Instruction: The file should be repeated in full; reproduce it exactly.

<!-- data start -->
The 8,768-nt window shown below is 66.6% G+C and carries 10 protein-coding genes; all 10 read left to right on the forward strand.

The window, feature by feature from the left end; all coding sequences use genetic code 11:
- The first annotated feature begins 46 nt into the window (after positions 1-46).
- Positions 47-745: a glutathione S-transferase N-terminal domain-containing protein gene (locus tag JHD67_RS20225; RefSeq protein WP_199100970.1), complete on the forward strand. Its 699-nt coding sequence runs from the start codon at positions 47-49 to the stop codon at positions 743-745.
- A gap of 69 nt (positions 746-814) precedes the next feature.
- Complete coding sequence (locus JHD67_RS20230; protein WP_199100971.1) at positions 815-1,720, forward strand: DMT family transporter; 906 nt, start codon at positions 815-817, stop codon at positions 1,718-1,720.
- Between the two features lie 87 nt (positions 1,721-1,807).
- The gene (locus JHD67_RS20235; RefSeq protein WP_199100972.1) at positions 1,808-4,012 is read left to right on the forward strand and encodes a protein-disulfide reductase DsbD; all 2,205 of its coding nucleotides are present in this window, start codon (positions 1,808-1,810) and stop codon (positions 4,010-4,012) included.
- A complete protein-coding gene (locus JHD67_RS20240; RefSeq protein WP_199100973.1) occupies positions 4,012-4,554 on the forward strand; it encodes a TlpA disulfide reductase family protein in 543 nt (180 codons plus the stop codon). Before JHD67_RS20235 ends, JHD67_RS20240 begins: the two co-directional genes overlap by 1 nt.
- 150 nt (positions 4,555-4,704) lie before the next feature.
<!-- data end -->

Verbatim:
The 8,768-nt window shown below is 66.6% G+C and carries 10 protein-coding genes; all 10 read left to right on the forward strand.

The window, feature by feature from the left end; all coding sequences use genetic code 11:
- The first annotated feature begins 46 nt into the window (after positions 1-46).
- Positions 47-745: a glutathione S-transferase N-terminal domain-containing protein gene (locus tag JHD67_RS20225; RefSeq protein WP_199100970.1), complete on the forward strand. Its 699-nt coding sequence runs from the start codon at positions 47-49 to the stop codon at positions 743-745.
- A gap of 69 nt (positions 746-814) precedes the next feature.
- Complete coding sequence (locus JHD67_RS20230; protein WP_199100971.1) at positions 815-1,720, forward strand: DMT family transporter; 906 nt, start codon at positions 815-817, stop codon at positions 1,718-1,720.
- Between the two features lie 87 nt (positions 1,721-1,807).
- The gene (locus JHD67_RS20235; RefSeq protein WP_199100972.1) at positions 1,808-4,012 is read left to right on the forward strand and encodes a protein-disulfide reductase DsbD; all 2,205 of its coding nucleotides are present in this window, start codon (positions 1,808-1,810) and stop codon (positions 4,010-4,012) included.
- A complete protein-coding gene (locus JHD67_RS20240; RefSeq protein WP_199100973.1) occupies positions 4,012-4,554 on the forward strand; it encodes a TlpA disulfide reductase family protein in 543 nt (180 codons plus the stop codon). Before JHD67_RS20235 ends, JHD67_RS20240 begins: the two co-directional genes overlap by 1 nt.
- 150 nt (positions 4,555-4,704) lie before the next feature.